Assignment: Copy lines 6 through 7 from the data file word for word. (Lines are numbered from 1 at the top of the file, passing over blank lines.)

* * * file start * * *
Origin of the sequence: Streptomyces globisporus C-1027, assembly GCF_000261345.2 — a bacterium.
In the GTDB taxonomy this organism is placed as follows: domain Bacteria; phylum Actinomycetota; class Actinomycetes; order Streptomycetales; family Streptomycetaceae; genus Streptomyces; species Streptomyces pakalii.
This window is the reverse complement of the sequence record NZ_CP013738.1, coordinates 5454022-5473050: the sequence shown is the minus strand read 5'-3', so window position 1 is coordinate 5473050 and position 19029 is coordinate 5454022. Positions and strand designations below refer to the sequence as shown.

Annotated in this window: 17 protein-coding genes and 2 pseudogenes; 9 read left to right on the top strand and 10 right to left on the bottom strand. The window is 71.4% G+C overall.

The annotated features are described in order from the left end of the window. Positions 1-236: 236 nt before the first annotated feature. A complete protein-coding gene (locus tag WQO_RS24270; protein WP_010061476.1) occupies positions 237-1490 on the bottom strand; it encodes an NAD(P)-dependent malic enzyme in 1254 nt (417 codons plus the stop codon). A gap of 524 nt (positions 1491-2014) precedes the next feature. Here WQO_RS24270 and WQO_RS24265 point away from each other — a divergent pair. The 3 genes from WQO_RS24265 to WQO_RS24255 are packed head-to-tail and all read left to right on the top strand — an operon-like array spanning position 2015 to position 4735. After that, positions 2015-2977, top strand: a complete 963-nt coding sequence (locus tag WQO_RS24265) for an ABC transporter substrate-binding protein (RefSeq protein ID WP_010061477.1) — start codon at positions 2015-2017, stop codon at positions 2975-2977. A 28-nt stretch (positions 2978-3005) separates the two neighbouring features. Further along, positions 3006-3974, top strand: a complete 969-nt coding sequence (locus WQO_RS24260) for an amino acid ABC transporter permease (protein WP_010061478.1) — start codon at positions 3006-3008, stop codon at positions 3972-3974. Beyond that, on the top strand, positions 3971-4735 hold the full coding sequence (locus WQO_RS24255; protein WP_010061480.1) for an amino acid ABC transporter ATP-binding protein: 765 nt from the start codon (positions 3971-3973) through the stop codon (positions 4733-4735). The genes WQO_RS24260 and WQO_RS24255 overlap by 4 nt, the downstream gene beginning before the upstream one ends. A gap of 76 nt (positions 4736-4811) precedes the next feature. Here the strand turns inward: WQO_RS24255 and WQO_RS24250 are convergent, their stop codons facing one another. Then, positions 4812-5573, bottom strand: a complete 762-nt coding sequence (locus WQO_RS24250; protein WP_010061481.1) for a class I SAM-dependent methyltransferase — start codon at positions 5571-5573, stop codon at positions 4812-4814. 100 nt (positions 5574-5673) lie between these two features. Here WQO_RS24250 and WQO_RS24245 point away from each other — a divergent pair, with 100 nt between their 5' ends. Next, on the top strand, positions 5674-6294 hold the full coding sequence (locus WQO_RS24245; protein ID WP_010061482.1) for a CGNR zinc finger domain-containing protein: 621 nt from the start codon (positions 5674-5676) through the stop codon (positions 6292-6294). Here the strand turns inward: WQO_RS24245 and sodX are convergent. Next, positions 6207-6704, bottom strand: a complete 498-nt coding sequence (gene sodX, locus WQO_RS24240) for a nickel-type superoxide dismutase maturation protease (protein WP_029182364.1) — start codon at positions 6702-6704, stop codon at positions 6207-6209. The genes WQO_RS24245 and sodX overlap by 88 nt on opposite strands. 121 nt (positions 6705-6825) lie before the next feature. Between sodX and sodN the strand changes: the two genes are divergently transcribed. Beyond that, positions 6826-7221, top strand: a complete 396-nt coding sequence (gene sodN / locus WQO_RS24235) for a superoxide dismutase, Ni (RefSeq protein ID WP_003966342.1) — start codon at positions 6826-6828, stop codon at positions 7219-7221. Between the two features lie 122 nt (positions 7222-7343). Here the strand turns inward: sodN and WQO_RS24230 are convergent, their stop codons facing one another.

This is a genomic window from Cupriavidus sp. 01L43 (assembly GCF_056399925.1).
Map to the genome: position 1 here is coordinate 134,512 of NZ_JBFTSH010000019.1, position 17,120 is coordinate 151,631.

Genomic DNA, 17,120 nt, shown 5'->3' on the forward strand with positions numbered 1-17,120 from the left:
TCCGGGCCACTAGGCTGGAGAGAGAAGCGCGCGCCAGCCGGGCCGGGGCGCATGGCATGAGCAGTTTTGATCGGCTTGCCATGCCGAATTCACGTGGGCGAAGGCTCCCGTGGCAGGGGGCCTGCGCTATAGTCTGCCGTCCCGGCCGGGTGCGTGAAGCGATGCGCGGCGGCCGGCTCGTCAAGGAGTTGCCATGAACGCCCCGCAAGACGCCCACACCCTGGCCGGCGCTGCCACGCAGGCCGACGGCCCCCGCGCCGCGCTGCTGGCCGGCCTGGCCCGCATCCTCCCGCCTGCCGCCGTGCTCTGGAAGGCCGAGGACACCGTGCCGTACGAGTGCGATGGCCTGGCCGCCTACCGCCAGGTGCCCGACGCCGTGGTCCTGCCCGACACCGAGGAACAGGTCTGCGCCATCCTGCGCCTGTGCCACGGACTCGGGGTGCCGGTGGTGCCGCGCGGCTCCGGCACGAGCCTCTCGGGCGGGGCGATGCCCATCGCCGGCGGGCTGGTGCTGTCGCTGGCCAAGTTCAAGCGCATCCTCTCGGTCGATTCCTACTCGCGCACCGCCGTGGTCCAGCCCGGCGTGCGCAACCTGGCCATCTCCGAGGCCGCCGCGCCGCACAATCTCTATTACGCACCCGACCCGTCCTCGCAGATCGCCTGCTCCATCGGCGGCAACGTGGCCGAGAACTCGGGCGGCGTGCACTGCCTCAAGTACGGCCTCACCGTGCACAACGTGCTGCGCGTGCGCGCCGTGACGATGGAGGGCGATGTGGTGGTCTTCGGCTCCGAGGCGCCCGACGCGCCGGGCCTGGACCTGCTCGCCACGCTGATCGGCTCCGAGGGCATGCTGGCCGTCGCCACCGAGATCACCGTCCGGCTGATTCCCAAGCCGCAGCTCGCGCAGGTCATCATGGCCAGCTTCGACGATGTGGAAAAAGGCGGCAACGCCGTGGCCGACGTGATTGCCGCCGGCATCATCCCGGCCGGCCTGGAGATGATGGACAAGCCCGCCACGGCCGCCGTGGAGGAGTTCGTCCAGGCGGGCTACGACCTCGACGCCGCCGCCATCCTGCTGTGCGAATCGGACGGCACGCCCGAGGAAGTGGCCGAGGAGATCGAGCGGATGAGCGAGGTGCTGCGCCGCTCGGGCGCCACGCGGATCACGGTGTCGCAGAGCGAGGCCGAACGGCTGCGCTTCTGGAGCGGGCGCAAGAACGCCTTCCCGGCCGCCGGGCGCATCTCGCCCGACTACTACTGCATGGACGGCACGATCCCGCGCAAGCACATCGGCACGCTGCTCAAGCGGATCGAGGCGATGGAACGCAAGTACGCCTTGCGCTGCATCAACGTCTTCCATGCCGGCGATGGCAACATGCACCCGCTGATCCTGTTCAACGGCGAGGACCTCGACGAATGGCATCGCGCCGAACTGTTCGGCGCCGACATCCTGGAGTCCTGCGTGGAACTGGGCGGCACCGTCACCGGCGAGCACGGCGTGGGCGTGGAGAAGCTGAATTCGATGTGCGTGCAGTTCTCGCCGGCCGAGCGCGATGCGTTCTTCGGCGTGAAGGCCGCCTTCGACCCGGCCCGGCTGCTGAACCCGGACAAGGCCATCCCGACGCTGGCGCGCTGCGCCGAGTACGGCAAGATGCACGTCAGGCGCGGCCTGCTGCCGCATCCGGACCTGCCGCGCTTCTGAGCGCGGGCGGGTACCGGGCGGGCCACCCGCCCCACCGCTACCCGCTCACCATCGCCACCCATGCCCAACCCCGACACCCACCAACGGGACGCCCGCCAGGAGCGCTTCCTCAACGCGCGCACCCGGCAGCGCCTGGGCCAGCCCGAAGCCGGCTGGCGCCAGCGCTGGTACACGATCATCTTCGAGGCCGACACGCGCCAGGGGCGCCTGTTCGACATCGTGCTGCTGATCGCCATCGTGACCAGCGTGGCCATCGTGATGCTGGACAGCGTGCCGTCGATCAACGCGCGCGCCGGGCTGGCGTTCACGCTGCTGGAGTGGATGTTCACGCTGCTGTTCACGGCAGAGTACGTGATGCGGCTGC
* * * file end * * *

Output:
This is a genomic window from Cupriavidus sp. 01L43 (assembly GCF_056399925.1).
Map to the genome: position 1 here is coordinate 134,512 of NZ_JBFTSH010000019.1, position 17,120 is coordinate 151,631.